Figure 5 Stability of rifampicin conjugated silver (Rif-Ag) against brine solution.

Stability at different ranges of pH

Nanoparticles are sensitive to environmental change, and changing the pH of silver or gold nanoparticles will have a pronounced effect on particle size and surface charge.48 Nanoparticles of various sizes and shapes can be synthesized by altering the pH of reaction medium, as the reduction activity of citrate depends upon pH of medium.49 An increase in pH causes a corresponding increase in citrate activity.50 The nanoparticle itself was found to be acidic in nature, having a pH of 4–5. In the case of Rif-Ag nanoparticles, an increase in absorbance intensity with an increase in pH was also noted from pH 2–7. Red shift (black) in Rif-Ag-NPs wavelength was observed due to a decrease in particles size in extremely acidic conditions,51 as shown in Figures 6A and B. Increasing pH from acidic neutral medium will show an increase in absorption intensity with no redshift in surface plasmon resonance (SPR). As pH of Rif-Ag-NPs solution increases from 2 to 7, nanoparticles stability also increases because of a decrease in concentration of OH ions.52 In the case of rifampicin conjugated silver nanoparticles, rifampicin is acidic in nature because of the presence of phenolic functionality. In an acidic environment they accept protons from the surrounding medium and interactions between ligand and silver nanoparticles surface decreases and will result in formation of aggregates. Moreover Rif-Ag-NPs were citrate synthesized, so they were unstable in extreme acidic conditions.

Figure 6 (A) pH effect on stability of rifampicin conjugated silver nanoparticles (Rif-Ag-NPs). (B) pH effect vs absorbance intensity.

FTIR analysis

FTIR spectra of rifampicin were recorded before and after formation of nanoparticles, as shown in Figure 7. In the case of rifampicin, absorption bands of –NH, -OH,-C=O (Amide group), –C=O (Keto group), and C=C- stretching bands appear at 3,483, 2,972, 1,790, 1,650, and 1,556 cm−1. The peak at 3,483 cm−1 became broadened and showed conjugation of the –NH group to the nanoparticles surface.53 Compounds containing hydroxy and amine functional moiety in its structure were considered best for silver and gold nanoparticles synthesis.54,55 Sodium citrate was responsible for reduction of the amide group. The FTIR spectra of rifampicin conjugated silver nanoparticles and rifampicin are given in Table 1.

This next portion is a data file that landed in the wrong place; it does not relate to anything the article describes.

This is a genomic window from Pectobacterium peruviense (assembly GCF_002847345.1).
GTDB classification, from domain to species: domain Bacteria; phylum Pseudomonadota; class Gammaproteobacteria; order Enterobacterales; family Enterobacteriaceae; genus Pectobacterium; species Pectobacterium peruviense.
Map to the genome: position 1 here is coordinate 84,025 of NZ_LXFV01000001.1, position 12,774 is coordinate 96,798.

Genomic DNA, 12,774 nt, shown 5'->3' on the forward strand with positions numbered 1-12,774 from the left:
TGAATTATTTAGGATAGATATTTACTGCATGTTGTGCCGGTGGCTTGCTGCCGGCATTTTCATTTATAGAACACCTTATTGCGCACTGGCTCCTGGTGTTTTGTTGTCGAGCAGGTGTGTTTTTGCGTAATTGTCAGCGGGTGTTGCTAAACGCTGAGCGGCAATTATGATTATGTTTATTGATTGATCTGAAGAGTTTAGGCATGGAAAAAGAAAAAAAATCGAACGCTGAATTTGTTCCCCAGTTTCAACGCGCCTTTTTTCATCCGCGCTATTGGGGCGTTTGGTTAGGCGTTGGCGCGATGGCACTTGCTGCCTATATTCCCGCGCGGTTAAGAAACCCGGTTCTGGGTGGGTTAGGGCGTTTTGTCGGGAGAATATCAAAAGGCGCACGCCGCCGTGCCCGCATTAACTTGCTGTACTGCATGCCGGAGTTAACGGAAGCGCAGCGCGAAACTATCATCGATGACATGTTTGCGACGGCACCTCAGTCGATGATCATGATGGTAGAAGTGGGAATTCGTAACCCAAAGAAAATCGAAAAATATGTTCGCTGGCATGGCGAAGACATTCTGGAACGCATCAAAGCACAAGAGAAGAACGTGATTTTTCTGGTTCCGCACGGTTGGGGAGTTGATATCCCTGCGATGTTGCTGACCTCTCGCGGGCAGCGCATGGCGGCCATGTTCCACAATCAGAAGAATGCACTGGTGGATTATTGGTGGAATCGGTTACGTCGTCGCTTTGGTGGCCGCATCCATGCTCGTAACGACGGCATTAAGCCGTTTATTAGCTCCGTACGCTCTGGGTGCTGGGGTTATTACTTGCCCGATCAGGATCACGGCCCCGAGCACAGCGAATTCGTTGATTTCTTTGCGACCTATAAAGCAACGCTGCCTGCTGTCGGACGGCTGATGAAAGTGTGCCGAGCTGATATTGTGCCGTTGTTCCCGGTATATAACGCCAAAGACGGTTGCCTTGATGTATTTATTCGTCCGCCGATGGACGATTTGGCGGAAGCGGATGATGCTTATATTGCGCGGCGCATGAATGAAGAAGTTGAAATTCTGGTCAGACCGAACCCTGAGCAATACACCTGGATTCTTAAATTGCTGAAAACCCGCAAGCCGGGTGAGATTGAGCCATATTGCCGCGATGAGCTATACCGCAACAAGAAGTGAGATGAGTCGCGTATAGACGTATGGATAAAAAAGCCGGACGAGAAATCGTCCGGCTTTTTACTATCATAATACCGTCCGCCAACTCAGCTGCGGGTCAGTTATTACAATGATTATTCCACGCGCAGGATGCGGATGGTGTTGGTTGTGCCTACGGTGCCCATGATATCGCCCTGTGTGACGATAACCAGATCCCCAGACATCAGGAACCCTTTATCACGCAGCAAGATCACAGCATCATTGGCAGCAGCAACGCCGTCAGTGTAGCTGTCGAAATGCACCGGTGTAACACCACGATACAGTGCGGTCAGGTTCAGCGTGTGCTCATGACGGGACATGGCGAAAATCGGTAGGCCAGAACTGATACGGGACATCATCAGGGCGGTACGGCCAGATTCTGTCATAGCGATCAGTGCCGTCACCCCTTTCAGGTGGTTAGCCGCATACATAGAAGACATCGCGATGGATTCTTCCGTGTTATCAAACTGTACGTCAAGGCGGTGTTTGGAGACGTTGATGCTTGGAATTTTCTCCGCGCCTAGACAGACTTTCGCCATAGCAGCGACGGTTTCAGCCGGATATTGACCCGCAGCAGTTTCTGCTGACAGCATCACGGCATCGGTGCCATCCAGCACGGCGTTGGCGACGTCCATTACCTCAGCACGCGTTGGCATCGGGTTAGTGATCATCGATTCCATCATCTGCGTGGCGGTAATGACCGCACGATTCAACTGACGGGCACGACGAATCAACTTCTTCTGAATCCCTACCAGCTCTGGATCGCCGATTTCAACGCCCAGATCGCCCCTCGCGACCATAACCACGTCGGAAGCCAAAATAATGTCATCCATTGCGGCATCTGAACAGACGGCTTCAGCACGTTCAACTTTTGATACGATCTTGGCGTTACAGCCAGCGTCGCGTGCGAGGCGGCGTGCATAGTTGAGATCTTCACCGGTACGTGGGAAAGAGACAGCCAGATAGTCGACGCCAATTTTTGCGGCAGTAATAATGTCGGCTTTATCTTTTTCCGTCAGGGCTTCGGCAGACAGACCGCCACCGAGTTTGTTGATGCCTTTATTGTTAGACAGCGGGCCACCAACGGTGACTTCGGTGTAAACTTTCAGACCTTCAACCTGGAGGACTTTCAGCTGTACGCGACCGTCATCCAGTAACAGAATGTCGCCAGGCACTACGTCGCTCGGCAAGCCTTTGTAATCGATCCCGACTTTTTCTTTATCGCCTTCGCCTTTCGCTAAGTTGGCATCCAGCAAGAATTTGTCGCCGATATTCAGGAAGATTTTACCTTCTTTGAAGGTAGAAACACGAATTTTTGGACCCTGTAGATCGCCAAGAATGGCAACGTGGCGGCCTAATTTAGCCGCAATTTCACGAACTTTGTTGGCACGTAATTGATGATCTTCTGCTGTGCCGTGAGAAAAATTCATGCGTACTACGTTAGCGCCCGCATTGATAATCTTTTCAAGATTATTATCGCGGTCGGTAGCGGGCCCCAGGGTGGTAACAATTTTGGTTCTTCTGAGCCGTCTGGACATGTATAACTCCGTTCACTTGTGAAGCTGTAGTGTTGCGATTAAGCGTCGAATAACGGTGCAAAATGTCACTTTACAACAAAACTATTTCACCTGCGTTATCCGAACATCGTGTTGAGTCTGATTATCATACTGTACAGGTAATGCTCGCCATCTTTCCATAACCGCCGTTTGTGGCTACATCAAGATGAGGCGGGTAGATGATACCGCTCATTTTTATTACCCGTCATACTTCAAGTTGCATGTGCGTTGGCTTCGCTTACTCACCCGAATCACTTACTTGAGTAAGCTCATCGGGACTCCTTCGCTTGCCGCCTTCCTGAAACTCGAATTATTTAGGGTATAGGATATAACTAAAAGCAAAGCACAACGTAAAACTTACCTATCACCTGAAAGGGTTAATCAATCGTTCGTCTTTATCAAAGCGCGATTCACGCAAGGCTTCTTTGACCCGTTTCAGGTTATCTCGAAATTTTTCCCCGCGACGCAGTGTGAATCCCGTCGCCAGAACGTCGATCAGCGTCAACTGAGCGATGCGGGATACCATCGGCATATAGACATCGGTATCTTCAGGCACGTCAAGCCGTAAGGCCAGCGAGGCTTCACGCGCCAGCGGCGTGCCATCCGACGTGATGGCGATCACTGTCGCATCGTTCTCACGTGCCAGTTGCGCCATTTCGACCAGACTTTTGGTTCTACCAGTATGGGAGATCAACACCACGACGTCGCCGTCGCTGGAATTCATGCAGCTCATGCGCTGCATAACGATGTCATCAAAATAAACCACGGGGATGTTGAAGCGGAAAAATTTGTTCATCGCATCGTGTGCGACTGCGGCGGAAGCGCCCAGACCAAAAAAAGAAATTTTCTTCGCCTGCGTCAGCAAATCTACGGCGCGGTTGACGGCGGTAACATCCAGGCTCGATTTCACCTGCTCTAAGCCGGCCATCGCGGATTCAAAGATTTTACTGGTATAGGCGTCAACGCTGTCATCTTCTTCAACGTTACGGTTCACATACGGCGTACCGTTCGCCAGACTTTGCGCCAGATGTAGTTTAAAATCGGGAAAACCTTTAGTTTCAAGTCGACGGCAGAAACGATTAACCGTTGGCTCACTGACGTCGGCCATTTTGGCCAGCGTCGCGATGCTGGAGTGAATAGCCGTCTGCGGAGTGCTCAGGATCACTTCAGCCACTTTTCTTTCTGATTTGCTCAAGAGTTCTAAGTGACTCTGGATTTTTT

Table 1 FTIR spectra assignment of free rifampicin and Rif-Ag nanoparticles

Figure 7 FTIR spectra of rifampicin and rifampicin conjugated silver (Rif-Ag) nanoparticles.

AFM analysis of rifampicin conjugated silver nanoparticles

Atomic force microscopy (AFM) was used to study surface properties of Rif-Ag nanoparticles, which showed that Rif-Ag nanoparticles are of round oval shape, having an average particle size of 15±4 nm (Figure 8). AFM data was further supported by performing TEM of Rif-Ag nanoparticles. Transmission electron microscopy also confirmed the size and shape of nanoparticles and was in strong agreement with AFM results.

Figure 8 AFM images showing particles size distribution.

TEM and SEM analysis

TEM and SEM analysis were performed to study morphological properties of Rif-Ag-NPs. From TEM images we conclude that synthesized nanoparticles were polydispersed with a round oval shape with an average particle size of 18±4 nm. The SEM analysis revealed that particles were nearly round spherical and clumpy shaped. The average particles size of nanoparticles was found to be 15±4 nm. Figures 9A and 10 show the morphological characteristics of Rif-Ag-NPs. As particles were not round, but were irregular, then we need to make two measurements for each particle, the “minimum diameter” and the “maximum diameter”. We used the area-weighted diameter for average, standard deviation, and histogram (as shown in Figure 9B).